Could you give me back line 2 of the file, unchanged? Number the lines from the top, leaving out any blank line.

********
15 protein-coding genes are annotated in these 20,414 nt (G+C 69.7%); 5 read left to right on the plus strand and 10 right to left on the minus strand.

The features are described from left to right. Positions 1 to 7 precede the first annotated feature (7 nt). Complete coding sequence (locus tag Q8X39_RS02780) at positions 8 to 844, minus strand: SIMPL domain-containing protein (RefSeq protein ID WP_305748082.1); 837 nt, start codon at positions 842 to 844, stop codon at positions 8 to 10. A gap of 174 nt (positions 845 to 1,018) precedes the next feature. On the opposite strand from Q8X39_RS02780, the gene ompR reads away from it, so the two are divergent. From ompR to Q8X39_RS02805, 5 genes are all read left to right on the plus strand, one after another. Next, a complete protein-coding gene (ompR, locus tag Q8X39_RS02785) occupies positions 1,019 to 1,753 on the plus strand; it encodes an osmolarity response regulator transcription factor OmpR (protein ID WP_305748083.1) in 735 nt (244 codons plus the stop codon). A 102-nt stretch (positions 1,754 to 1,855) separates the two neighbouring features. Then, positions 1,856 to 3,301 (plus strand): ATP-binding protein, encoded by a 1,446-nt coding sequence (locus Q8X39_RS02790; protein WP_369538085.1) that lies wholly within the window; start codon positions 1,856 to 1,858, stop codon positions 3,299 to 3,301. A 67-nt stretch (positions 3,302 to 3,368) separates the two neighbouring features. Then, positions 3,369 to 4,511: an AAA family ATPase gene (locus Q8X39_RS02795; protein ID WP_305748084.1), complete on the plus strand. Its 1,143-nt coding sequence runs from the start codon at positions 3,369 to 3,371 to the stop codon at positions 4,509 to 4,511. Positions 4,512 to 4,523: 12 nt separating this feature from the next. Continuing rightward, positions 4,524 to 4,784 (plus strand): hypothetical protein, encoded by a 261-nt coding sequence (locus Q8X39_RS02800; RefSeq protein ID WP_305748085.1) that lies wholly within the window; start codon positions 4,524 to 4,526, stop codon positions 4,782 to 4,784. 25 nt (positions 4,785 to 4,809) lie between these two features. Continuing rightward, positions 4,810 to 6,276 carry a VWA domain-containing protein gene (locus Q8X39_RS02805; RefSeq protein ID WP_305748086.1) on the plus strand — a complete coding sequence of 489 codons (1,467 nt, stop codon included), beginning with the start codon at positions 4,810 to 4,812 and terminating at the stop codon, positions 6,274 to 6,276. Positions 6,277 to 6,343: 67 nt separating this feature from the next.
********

The features are described from left to right. Positions 1 to 7 precede the first annotated feature (7 nt). Complete coding sequence (locus tag Q8X39_RS02780) at positions 8 to 844, minus strand: SIMPL domain-containing protein (RefSeq protein ID WP_305748082.1); 837 nt, start codon at positions 842 to 844, stop codon at positions 8 to 10. A gap of 174 nt (positions 845 to 1,018) precedes the next feature. On the opposite strand from Q8X39_RS02780, the gene ompR reads away from it, so the two are divergent. From ompR to Q8X39_RS02805, 5 genes are all read left to right on the plus strand, one after another. Next, a complete protein-coding gene (ompR, locus tag Q8X39_RS02785) occupies positions 1,019 to 1,753 on the plus strand; it encodes an osmolarity response regulator transcription factor OmpR (protein ID WP_305748083.1) in 735 nt (244 codons plus the stop codon). A 102-nt stretch (positions 1,754 to 1,855) separates the two neighbouring features. Then, positions 1,856 to 3,301 (plus strand): ATP-binding protein, encoded by a 1,446-nt coding sequence (locus Q8X39_RS02790; protein WP_369538085.1) that lies wholly within the window; start codon positions 1,856 to 1,858, stop codon positions 3,299 to 3,301. A 67-nt stretch (positions 3,302 to 3,368) separates the two neighbouring features. Then, positions 3,369 to 4,511: an AAA family ATPase gene (locus Q8X39_RS02795; protein ID WP_305748084.1), complete on the plus strand. Its 1,143-nt coding sequence runs from the start codon at positions 3,369 to 3,371 to the stop codon at positions 4,509 to 4,511. Positions 4,512 to 4,523: 12 nt separating this feature from the next. Continuing rightward, positions 4,524 to 4,784 (plus strand): hypothetical protein, encoded by a 261-nt coding sequence (locus Q8X39_RS02800; RefSeq protein ID WP_305748085.1) that lies wholly within the window; start codon positions 4,524 to 4,526, stop codon positions 4,782 to 4,784. 25 nt (positions 4,785 to 4,809) lie between these two features. Continuing rightward, positions 4,810 to 6,276 carry a VWA domain-containing protein gene (locus Q8X39_RS02805; RefSeq protein ID WP_305748086.1) on the plus strand — a complete coding sequence of 489 codons (1,467 nt, stop codon included), beginning with the start codon at positions 4,810 to 4,812 and terminating at the stop codon, positions 6,274 to 6,276. Positions 6,277 to 6,343: 67 nt separating this feature from the next.